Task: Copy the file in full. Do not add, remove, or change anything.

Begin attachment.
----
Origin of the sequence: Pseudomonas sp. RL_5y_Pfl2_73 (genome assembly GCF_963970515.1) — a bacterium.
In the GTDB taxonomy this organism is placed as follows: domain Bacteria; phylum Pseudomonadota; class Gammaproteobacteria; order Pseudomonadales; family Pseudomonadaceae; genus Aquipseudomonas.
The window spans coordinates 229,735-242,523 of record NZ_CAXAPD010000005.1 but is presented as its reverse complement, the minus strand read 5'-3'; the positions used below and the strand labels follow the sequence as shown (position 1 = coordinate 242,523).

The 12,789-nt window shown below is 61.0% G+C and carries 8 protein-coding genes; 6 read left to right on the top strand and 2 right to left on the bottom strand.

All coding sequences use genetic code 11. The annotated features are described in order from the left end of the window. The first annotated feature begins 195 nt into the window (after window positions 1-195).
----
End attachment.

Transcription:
Origin of the sequence: Pseudomonas sp. RL_5y_Pfl2_73 (genome assembly GCF_963970515.1) — a bacterium.
In the GTDB taxonomy this organism is placed as follows: domain Bacteria; phylum Pseudomonadota; class Gammaproteobacteria; order Pseudomonadales; family Pseudomonadaceae; genus Aquipseudomonas.
The window spans coordinates 229,735-242,523 of record NZ_CAXAPD010000005.1 but is presented as its reverse complement, the minus strand read 5'-3'; the positions used below and the strand labels follow the sequence as shown (position 1 = coordinate 242,523).

The 12,789-nt window shown below is 61.0% G+C and carries 8 protein-coding genes; 6 read left to right on the top strand and 2 right to left on the bottom strand.

All coding sequences use genetic code 11. The annotated features are described in order from the left end of the window. The first annotated feature begins 195 nt into the window (after window positions 1-195).